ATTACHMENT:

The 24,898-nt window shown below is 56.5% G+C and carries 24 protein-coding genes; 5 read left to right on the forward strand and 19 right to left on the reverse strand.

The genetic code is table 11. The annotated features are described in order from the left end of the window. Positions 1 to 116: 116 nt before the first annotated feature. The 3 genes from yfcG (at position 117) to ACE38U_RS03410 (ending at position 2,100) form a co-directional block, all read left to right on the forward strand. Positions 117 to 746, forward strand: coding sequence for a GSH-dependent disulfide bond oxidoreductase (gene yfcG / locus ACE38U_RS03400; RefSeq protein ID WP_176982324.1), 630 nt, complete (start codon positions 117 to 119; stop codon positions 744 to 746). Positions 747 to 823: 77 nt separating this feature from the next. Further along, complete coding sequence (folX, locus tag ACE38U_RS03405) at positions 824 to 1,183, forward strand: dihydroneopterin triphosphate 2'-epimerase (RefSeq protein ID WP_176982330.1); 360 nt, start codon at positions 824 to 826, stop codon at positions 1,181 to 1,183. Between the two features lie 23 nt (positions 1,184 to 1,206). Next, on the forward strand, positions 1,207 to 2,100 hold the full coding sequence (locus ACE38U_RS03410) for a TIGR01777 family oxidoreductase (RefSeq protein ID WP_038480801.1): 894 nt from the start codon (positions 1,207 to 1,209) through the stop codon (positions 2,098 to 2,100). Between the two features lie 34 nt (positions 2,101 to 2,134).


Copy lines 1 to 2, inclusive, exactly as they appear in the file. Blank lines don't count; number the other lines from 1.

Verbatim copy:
The 24,898-nt window shown below is 56.5% G+C and carries 24 protein-coding genes; 5 read left to right on the forward strand and 19 right to left on the reverse strand.

The genetic code is table 11. The annotated features are described in order from the left end of the window. Positions 1 to 116: 116 nt before the first annotated feature. The 3 genes from yfcG (at position 117) to ACE38U_RS03410 (ending at position 2,100) form a co-directional block, all read left to right on the forward strand. Positions 117 to 746, forward strand: coding sequence for a GSH-dependent disulfide bond oxidoreductase (gene yfcG / locus ACE38U_RS03400; RefSeq protein ID WP_176982324.1), 630 nt, complete (start codon positions 117 to 119; stop codon positions 744 to 746). Positions 747 to 823: 77 nt separating this feature from the next. Further along, complete coding sequence (folX, locus tag ACE38U_RS03405) at positions 824 to 1,183, forward strand: dihydroneopterin triphosphate 2'-epimerase (RefSeq protein ID WP_176982330.1); 360 nt, start codon at positions 824 to 826, stop codon at positions 1,181 to 1,183. Between the two features lie 23 nt (positions 1,184 to 1,206). Next, on the forward strand, positions 1,207 to 2,100 hold the full coding sequence (locus ACE38U_RS03410) for a TIGR01777 family oxidoreductase (RefSeq protein ID WP_038480801.1): 894 nt from the start codon (positions 1,207 to 1,209) through the stop codon (positions 2,098 to 2,100). Between the two features lie 34 nt (positions 2,101 to 2,134).